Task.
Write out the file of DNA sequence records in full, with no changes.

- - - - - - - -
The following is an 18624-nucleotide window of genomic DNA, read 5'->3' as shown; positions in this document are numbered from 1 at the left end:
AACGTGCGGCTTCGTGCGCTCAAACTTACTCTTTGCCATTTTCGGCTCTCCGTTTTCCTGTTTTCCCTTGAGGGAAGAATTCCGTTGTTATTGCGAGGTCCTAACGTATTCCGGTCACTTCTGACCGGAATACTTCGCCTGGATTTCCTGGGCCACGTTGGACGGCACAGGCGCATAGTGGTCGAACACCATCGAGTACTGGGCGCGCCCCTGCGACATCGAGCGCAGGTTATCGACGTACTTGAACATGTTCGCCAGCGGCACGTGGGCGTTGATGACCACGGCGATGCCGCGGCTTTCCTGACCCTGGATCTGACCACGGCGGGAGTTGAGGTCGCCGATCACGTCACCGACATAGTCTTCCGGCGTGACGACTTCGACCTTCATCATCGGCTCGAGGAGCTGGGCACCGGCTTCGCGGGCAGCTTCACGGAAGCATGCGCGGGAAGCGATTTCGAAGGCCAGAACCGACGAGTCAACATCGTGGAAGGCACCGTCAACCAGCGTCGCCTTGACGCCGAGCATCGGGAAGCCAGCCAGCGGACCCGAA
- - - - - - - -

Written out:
The following is an 18624-nucleotide window of genomic DNA, read 5'->3' as shown; positions in this document are numbered from 1 at the left end:
AACGTGCGGCTTCGTGCGCTCAAACTTACTCTTTGCCATTTTCGGCTCTCCGTTTTCCTGTTTTCCCTTGAGGGAAGAATTCCGTTGTTATTGCGAGGTCCTAACGTATTCCGGTCACTTCTGACCGGAATACTTCGCCTGGATTTCCTGGGCCACGTTGGACGGCACAGGCGCATAGTGGTCGAACACCATCGAGTACTGGGCGCGCCCCTGCGACATCGAGCGCAGGTTATCGACGTACTTGAACATGTTCGCCAGCGGCACGTGGGCGTTGATGACCACGGCGATGCCGCGGCTTTCCTGACCCTGGATCTGACCACGGCGGGAGTTGAGGTCGCCGATCACGTCACCGACATAGTCTTCCGGCGTGACGACTTCGACCTTCATCATCGGCTCGAGGAGCTGGGCACCGGCTTCGCGGGCAGCTTCACGGAAGCATGCGCGGGAAGCGATTTCGAAGGCCAGAACCGACGAGTCAACATCGTGGAAGGCACCGTCAACCAGCGTCGCCTTGACGCCGAGCATCGGGAAGCCAGCCAGCGGACCCGAA